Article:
Netanyahu: Only fear of possible strike could stop Iran's nuclear progress
In wide-ranging CNN interview, Prime Minister says Palestinian unity government with Hamas would kill off Mideast peace chances.
Prime Minister Benjamin Netanyahu said on Wednesday the world must make clear that Iran would face "credible military action" if sanctions do not shut down Tehran's disputed nuclear program.
Netanyahu, in an interview on CNN, said it was apparent Iran was pursuing its nuclear ambitions despite international sanctions and was getting a lot closer to obtaining nuclear arms.
"They have enriched enough material now almost for three nuclear bombs," he said. "They still have to re-enrich it again but that is what they are doing.
"The only thing that will work is if Iran knew that if sanctions fail there will be a credible military option."
Asked what would constitute a credible military action, Netanyahu said: "It means action that will knock out their nuclear facility."
The UN Security Council has imposed sanctions on Tehran for refusing to freeze its uranium enrichment program, which Western powers suspect is aimed at producing a nuclear weapon.
Iran denies Israeli and Western allegations that it is enriching uranium to produce atomic arms and maintains that its program is for peaceful energy needs.
Netanyahu said if military action was taken, he would prefer that it be lead by the United States.
He said a nuclear-armed Iran would not be just a concern for Israel because it would pose the risk of proliferation.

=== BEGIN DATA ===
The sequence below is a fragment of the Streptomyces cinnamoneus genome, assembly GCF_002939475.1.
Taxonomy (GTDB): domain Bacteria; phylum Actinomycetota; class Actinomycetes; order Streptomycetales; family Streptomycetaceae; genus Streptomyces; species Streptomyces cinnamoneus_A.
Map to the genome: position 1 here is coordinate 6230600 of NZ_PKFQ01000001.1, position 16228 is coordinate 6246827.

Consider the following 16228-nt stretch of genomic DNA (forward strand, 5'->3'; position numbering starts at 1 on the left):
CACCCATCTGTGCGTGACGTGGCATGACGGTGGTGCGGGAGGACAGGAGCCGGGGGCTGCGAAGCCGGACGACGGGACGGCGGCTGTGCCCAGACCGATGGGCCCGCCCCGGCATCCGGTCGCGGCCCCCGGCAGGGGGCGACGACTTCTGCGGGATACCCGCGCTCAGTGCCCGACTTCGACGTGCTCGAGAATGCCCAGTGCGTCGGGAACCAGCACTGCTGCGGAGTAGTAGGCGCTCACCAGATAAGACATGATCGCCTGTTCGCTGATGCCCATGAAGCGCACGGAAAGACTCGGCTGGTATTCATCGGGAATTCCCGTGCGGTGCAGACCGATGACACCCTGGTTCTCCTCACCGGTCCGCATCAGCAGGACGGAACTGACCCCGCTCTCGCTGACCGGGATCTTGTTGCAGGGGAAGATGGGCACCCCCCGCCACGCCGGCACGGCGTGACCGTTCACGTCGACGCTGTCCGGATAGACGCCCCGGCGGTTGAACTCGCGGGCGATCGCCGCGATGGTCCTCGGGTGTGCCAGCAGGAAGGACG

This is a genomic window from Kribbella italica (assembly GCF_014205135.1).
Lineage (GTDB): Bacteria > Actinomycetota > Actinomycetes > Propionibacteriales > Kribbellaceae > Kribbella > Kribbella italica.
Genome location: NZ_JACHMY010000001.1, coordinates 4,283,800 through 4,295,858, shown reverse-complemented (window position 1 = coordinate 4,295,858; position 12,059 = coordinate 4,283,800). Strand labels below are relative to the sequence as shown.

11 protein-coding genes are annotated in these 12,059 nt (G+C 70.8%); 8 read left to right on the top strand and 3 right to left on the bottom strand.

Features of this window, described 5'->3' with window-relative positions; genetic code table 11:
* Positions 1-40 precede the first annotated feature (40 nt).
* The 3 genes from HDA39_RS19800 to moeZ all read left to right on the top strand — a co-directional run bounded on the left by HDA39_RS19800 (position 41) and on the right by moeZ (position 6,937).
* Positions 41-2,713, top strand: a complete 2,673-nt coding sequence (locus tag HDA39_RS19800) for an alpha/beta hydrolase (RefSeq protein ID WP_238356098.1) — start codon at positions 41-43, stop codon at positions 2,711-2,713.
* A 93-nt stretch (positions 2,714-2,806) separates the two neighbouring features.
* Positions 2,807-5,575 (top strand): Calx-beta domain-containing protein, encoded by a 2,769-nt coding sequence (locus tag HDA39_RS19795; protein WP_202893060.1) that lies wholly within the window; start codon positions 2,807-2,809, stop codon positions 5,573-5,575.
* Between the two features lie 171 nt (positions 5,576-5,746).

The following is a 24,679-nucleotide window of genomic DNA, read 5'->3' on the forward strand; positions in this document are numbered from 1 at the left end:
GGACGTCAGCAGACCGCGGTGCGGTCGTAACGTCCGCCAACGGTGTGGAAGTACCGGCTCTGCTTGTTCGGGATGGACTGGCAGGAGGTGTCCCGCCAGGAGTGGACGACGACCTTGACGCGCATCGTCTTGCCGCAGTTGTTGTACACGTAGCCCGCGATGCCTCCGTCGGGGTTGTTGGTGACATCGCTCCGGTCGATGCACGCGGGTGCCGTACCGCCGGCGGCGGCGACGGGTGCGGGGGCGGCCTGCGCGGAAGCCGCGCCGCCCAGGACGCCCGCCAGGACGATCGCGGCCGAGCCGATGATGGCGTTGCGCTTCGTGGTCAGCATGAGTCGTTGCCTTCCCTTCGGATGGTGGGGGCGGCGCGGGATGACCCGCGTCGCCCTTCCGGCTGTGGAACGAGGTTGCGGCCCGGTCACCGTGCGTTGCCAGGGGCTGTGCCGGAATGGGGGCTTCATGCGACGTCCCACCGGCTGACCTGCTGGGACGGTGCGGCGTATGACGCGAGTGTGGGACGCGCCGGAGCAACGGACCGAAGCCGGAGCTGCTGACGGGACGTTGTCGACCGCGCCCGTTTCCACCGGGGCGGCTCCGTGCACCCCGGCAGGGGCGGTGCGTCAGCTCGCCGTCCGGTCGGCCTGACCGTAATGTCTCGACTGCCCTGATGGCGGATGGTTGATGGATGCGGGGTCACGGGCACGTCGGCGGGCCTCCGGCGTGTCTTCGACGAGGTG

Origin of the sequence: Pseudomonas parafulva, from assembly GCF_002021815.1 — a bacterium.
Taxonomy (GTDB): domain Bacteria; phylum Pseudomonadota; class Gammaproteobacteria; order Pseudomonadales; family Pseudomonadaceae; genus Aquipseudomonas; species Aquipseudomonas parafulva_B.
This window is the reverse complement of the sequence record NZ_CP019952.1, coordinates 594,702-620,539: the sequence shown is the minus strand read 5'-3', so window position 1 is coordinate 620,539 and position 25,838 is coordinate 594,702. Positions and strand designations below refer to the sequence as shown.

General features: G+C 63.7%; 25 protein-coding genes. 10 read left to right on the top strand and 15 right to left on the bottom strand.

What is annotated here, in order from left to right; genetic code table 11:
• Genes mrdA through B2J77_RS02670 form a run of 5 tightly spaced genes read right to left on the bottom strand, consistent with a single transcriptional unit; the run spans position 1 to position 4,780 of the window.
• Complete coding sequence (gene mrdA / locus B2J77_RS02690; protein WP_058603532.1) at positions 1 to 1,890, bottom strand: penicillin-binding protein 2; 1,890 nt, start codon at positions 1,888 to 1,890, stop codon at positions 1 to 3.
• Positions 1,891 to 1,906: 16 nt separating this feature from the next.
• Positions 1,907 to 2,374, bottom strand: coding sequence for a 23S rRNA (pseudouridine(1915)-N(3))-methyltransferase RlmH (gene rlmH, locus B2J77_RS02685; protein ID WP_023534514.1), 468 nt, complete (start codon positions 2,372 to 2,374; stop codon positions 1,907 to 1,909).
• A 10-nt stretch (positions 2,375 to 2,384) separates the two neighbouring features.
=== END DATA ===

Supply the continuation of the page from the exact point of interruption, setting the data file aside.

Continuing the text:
"This is not just our problem. This is the problem of Europe, and the United States," he said.
In a wide-ranging interview, Netanyahu also said he was not surprised that Saudi Arabia had dispatched forces to Bahrain after weeks of pro-democracy protests in the Gulf Arab island state.
"I think they are concerned with a possible Iranian takeover of Bahrain, which would put Iran effectively within spitting distance of the Arabian Peninsula," Netanyahu said of
"Saudi Arabia is working to protect its own interests. But there is a very large global interest in making sure the world's oil wells, that the largest reserves of the world's oil supply do not fall into Iranian or pro-Iranian hands," he said.
Asked about the pro-democracy protests sweeping the Arab world, Netanyahu said the Middle East would have "a brilliant future" with real democratic change.
However, he said that if Iran remains immune to change "and meddles in other places and transforms them into so-called Islamist republics... I would say that is the worst nightmare."
On the peace with the Palestinians he said, “I think it’s possible to achieve this peace," but spoke at length about various Israeli leaders' efforts to reach an agreement – in vain.
The Palestinian unity government with Hamas, he warned, would kill off the peace process. "What do I negotiate with Hamas, the method of our termination?," he asked.
He questioned how is it possible to be for peace with Israel and also for peace with Hamas, which he said wants to destroy Israel, and likened such a situation to a peace agreement with Al-Qaida.
Netanayhu reiterated his familiar position that it’s impossible to impose peace – and that Israel needs a partner.
If Mahmoud Abbas wants a peace, he said, he should stop flying around the world. "Ramallah is ten minutes away from Jerusalem" and both sides should sit down and negotiate “until smoke comes out", the way Israel made peace with Egypt and Jordan, Netanyahu said.
Seven Israeli prime ministers tried to make peace with the Palestinians, he said, but yielded no results. “They refuse to say they recognize a Jewish state. I want to hear this clear statement,” he said.
He called the Fogel family murder in the settlement of Itamar “horrific savagery” and after describing the murder in details, promised: “We are now looking for the killers. We’ll find them”.